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The USA is techinically only just over a centuary old, basically a baby in terms of history! Its why it always amuses me when they talk their history, i mean we have people who are virtually older than their country!

 

But in all seriousness the general arrogance of a lot of Americans is an irritation, and also the ignorance of what is outside America. There are a lot who simply don't know and don't want to know about wahts outside the States. Its a frustration when they dont even know basic geography and does stem from an arrogance of that they don't need to know anything else about the world.

 

But thats not all americans, my grandfather is american and wasnt like that, nor are any of the other americans i know. A lot of the country may be like how they've been described but a significant amount aren't.

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The USA is techinically only just over a centuary old

Actually, it's just over 225 years old.

 

The Declaration of Independence was signed in 1776, so in July next year, it's 230 years old.

 

Still a baby, but remember that the people who founded the country came from older civilisations, which is unusual for a country.

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When you say the people who founded it' date=' do you mean the British, or do you mean the Native Americans?[/quote']

The British - the Native Americans never named the country, so it was just their land, although they had lived here for thousands of years before it was "found". :P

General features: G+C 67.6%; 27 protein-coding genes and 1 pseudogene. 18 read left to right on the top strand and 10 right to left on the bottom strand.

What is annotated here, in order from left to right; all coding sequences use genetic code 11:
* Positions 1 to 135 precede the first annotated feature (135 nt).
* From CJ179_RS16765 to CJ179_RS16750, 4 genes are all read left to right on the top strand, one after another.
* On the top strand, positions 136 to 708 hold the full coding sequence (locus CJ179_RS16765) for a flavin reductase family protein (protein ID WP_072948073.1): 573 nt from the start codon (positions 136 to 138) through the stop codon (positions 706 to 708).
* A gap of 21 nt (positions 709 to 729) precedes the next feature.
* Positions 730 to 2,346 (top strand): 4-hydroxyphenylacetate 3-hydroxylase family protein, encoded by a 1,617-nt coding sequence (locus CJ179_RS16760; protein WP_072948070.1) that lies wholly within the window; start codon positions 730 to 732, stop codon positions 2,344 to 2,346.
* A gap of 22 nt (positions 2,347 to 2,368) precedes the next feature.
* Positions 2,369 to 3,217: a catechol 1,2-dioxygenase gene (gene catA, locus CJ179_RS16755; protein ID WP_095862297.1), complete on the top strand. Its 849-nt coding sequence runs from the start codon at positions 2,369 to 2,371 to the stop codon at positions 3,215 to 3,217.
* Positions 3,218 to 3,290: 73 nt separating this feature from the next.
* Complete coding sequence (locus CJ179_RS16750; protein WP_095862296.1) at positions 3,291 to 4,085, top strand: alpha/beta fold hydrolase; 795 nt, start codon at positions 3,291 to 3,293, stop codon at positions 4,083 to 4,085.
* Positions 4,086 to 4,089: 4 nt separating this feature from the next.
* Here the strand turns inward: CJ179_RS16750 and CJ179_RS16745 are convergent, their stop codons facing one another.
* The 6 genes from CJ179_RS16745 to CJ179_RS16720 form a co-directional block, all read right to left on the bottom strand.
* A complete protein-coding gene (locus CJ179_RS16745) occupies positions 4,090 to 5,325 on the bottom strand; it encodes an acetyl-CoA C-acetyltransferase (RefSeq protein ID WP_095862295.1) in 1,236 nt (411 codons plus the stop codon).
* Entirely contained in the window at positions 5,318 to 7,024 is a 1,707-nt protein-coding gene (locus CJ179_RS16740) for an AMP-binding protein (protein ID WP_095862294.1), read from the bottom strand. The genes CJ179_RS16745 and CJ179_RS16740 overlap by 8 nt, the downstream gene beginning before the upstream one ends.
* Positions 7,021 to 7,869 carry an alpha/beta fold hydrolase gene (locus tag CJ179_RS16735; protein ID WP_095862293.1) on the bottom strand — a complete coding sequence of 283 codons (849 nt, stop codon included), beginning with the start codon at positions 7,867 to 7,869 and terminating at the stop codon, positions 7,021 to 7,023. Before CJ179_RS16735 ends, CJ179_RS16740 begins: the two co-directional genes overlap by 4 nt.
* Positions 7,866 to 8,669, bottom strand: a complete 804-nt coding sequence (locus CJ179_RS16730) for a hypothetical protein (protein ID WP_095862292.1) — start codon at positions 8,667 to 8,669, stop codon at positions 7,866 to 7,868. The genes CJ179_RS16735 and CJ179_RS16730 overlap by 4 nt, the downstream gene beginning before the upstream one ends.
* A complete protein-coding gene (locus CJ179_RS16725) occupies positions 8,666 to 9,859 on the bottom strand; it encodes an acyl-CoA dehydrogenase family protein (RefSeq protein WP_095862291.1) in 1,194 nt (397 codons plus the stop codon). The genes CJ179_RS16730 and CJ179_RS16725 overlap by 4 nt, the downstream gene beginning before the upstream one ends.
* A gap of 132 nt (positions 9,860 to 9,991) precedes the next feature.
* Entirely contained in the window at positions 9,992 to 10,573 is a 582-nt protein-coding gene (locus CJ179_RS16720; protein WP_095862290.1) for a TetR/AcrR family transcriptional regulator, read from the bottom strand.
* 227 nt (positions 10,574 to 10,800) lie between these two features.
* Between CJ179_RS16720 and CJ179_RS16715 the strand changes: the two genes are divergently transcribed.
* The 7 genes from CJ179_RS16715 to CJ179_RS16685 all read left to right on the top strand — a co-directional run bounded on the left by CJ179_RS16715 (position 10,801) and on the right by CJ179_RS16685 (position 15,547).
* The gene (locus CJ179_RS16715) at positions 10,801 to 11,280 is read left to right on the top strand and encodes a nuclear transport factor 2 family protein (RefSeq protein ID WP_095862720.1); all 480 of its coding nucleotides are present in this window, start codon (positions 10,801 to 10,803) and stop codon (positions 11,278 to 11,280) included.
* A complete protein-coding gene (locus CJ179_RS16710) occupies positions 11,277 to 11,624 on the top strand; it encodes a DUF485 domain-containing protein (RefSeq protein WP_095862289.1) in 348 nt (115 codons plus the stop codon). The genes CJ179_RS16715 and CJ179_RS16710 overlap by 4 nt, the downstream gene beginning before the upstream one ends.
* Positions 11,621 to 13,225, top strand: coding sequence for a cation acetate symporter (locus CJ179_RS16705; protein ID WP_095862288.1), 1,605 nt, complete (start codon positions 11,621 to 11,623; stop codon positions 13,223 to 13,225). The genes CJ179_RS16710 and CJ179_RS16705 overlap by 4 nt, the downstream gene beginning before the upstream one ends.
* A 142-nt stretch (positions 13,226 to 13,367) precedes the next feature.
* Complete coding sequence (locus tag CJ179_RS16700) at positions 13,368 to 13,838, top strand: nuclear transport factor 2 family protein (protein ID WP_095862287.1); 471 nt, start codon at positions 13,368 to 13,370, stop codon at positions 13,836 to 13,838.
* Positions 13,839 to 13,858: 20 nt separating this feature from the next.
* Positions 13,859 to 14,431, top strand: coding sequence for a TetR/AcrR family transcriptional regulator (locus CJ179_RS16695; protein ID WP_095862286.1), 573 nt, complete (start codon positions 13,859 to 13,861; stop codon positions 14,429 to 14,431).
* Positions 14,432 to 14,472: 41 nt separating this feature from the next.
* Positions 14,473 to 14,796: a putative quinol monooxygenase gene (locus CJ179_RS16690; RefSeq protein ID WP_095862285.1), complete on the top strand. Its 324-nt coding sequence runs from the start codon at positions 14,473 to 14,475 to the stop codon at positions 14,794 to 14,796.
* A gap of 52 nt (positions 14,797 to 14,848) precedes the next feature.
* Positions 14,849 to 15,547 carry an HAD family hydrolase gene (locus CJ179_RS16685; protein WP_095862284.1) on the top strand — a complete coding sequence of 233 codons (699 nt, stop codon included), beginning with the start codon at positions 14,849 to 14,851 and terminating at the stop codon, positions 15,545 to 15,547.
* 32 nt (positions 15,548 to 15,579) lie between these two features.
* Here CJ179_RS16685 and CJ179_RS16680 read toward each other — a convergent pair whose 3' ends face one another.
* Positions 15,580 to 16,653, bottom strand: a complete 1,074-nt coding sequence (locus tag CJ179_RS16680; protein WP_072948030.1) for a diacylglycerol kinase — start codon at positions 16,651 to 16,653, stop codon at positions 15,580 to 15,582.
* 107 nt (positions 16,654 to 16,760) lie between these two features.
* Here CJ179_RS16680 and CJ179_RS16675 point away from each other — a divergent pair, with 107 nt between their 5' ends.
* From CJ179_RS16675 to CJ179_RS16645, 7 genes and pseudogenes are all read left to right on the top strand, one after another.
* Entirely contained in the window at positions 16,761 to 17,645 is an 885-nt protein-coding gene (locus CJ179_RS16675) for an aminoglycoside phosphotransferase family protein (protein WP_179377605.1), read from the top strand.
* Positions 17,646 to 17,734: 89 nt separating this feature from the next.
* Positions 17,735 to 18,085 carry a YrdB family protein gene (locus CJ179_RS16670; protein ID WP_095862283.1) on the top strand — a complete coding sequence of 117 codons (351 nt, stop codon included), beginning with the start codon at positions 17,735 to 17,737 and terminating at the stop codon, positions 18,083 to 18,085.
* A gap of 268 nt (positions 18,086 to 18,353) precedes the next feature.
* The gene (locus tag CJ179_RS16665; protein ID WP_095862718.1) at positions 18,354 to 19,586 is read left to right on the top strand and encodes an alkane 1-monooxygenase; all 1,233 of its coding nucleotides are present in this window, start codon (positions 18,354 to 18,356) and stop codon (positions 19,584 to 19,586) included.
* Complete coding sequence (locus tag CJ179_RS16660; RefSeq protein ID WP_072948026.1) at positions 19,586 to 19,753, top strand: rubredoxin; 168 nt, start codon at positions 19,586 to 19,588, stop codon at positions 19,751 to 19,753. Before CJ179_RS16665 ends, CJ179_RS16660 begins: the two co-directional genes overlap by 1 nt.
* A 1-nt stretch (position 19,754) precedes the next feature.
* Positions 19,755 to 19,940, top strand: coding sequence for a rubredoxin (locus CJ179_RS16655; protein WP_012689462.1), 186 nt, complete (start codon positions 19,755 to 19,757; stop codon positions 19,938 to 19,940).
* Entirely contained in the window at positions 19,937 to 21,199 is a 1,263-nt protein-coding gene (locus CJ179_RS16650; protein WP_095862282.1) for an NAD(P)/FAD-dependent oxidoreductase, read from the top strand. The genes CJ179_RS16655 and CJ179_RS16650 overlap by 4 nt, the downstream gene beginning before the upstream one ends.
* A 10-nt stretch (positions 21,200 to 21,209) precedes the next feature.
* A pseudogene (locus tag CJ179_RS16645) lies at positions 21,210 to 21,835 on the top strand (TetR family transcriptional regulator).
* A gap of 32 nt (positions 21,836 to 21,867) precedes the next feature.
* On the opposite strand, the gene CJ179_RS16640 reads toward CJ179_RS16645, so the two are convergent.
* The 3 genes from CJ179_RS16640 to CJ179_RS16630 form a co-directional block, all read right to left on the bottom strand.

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Yeah it was the way you put it i got confused. Yeah bloody settlers stealing their land and killing them. They have the rights to being the original citizens but get treated like second class citizens. My little bug bear there, my family heritage is American Indian.

 

And Belty if you're talking about the United States of America then you're wrong it was 1776.

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Hey it was discovered in 1492' date=' so its 513 years old like I said, I'm right, your all wrong, I'm better than you![/quote']

Actually, it was "found" thousands of years before by the people who already lived there. :P

 

 

As a country though, it was "founded" in 1776, before that it was just a lump of land. :P

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Well as me living un a ''Commonwealth'' of the USA, I can speak on the subject but not that much as I don't live in the actual United States. But yeah I believe that the americans think their GOD, so for example, when something like 9/11 happened everyone in the USA and including me were shocked as hell.

 

Because how can something like this happen to the USA.:eek ,

I mean the top dog nation in the world. Thats what most americans thought. And I obviously wouldn't wanted 9/11 to happen, but at the same time it's a good thing, because it lets the american know that their not GODS, that the same things that happen to every other country can happen to them too.

 

It just made americans aware that the USA isn't that powerful after all.